Diane Arbus was to art photography in the late 1960s and ’70s what Martin Scorsese was to cinema. Arbus died in 1971, but her influence peaked posthumously after a controversial 1972-1973 exhibition of her work at the Museum of Modern Art broke attendance records. The New York gallery David Zwirner had the genius idea of re-creating that exhibition and publishing an accompanying book that reprints, in facsimile, all the important articles written about Arbus, both for and against. I loved “Diane Arbus: Cataclysm.” Devoid of wall texts and other distractions, the show made it possible to see Arbus with fresh eyes, and to feel her camera’s almost terrifying objectivity with new force. — S.S.
‘Women at War’
“Women at War” was a small exhibition, but an extraordinarily potent one. It opened at the Fridman Gallery in New York less than a half-year after Russia invaded Ukraine, but it dealt with a longer history of Russian aggression, Ukrainian suffering and the impact of both on women. Its stance on the war, and on war in general, was clear: It is an abomination. But the artists dug much deeper, exploring how war remakes the world and our own sense of identity. Women are reflexively thought of as victims of war, as a kind of blank slate open to the violent designs of violent men. But the female artists in this show resist and subvert that notion and, in the process, help rethink the very idea of what it means to be a woman. — P.K.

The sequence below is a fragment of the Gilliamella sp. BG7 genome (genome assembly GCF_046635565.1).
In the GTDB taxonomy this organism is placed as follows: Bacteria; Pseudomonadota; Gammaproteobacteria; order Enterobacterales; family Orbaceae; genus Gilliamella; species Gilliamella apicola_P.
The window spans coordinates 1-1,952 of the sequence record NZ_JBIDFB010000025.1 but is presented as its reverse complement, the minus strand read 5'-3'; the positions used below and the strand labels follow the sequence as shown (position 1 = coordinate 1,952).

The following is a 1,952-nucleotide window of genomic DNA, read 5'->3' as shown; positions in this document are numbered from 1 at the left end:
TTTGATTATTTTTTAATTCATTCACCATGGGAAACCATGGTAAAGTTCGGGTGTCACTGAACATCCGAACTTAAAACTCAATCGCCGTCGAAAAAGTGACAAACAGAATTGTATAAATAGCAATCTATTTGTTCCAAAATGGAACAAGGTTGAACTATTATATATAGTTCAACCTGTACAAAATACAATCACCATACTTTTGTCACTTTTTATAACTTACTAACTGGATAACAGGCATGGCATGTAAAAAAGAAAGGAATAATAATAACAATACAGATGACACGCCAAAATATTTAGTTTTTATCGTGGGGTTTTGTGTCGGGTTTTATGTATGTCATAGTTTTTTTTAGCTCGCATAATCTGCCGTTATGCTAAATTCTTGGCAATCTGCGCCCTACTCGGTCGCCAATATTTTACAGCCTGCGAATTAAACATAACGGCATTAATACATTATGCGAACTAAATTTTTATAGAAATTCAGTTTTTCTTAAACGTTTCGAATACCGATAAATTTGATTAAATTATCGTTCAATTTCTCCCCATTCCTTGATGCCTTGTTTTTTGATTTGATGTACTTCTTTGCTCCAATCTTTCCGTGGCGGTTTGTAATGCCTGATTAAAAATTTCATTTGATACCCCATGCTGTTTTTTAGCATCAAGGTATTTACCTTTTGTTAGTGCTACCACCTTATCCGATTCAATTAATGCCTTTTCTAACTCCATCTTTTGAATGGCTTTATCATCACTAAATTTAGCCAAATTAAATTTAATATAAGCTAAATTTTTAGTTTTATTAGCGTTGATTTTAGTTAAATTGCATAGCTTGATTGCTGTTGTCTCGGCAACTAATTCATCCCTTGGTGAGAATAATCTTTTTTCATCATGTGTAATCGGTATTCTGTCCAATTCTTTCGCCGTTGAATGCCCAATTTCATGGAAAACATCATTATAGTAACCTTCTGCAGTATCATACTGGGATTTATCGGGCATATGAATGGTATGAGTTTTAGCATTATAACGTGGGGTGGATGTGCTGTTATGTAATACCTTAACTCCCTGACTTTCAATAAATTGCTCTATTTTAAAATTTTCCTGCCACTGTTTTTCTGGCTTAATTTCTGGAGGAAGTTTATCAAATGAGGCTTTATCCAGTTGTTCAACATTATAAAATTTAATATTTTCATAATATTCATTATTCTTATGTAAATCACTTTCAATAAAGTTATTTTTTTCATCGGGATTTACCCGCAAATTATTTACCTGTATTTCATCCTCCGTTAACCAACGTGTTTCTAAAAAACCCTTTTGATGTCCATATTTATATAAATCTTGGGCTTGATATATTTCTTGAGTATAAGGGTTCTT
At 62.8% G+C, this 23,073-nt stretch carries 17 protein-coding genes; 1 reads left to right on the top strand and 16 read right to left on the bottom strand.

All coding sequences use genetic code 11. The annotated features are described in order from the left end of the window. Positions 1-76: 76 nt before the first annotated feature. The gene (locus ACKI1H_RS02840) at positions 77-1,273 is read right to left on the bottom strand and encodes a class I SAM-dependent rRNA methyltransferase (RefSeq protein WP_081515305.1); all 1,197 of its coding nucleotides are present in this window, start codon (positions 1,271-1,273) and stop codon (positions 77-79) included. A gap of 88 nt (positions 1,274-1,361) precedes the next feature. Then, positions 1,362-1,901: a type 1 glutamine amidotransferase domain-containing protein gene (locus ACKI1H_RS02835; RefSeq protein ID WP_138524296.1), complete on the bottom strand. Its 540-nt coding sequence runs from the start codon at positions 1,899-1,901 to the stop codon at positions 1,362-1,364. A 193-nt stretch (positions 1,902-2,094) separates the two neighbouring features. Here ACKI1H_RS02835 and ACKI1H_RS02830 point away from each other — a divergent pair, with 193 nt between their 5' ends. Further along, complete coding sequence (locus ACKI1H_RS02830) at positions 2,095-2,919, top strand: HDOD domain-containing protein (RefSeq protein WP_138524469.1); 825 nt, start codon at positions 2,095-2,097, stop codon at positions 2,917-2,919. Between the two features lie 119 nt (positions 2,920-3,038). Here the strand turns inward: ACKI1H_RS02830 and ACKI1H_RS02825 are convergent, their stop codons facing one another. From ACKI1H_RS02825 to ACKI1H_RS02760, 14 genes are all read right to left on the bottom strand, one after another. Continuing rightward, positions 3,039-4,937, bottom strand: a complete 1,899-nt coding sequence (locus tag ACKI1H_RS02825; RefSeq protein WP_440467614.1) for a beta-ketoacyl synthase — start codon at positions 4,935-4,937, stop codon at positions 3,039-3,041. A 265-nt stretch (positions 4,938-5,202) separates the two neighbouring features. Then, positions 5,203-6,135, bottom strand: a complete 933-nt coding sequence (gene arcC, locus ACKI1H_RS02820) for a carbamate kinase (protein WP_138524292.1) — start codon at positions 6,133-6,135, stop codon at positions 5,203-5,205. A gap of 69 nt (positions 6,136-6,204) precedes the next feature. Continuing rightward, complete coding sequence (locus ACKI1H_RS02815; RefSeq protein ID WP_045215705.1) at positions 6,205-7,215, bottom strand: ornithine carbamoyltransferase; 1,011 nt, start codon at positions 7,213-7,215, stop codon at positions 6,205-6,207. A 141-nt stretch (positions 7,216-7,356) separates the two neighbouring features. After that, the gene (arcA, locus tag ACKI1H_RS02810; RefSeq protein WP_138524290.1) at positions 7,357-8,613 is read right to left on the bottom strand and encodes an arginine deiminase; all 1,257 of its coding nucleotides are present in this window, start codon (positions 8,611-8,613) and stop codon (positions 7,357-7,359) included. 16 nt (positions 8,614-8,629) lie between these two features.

‘Matisse in the 1930s’
No major museum has ever devoted a serious exhibition to Matisse’s magisterial work from the 1930s. The Frenchman began the decade by coming to America not once but twice, the second time to discuss a mural, commissioned by Albert Barnes, that helped set him on a new path. The Philadelphia Museum of Art’s “Matisse in the 1930s” revealed the 20th century’s greatest artist (okay, there was also Picasso — he was pretty good, but I’m calling it for Matisse) coming into his own against a backdrop of global turmoil. A dazzling show. — S.S.
Pussy Riot retrospective
People don’t tend to think of Pussy Riot — the collective of feminist, anti-Putin activists — as artists. But that’s exactly what they are: performance artists who use punk, poetry and situational agitprop as their tools. “Velvet Terrorism: Pussy Riot’s Russia,” a 10-year retrospective of Pussy Riot “actions,” which have taken place in Red Square, in a Russian Orthodox cathedral, at the Sochi Olympics, at the 2018 World Cup final and in Siberian penal colonies, opened at Kling & Bang in Reykjavik, Iceland, at the end of November. Noisy, scandalous, incredibly brave and, at times, poignantly poetic, it shows art at its most meaningfully political and free. — S.S.
Marlene Dumas was the subject of the single best solo show at this year’s Venice Biennale, the first since before the pandemic. Titled “open-end,” the show of washed-out, haunting and often sexually explicit paintings filled the Palazzo Grassi on Venice’s Grand Canal. Dumas grew up in South Africa but has lived for decades in Amsterdam. She has an incredibly light touch and makes work that can look deceptively nonchalant. But don’t be misled. This show pulsed with ambition, honesty and passion. — S.S.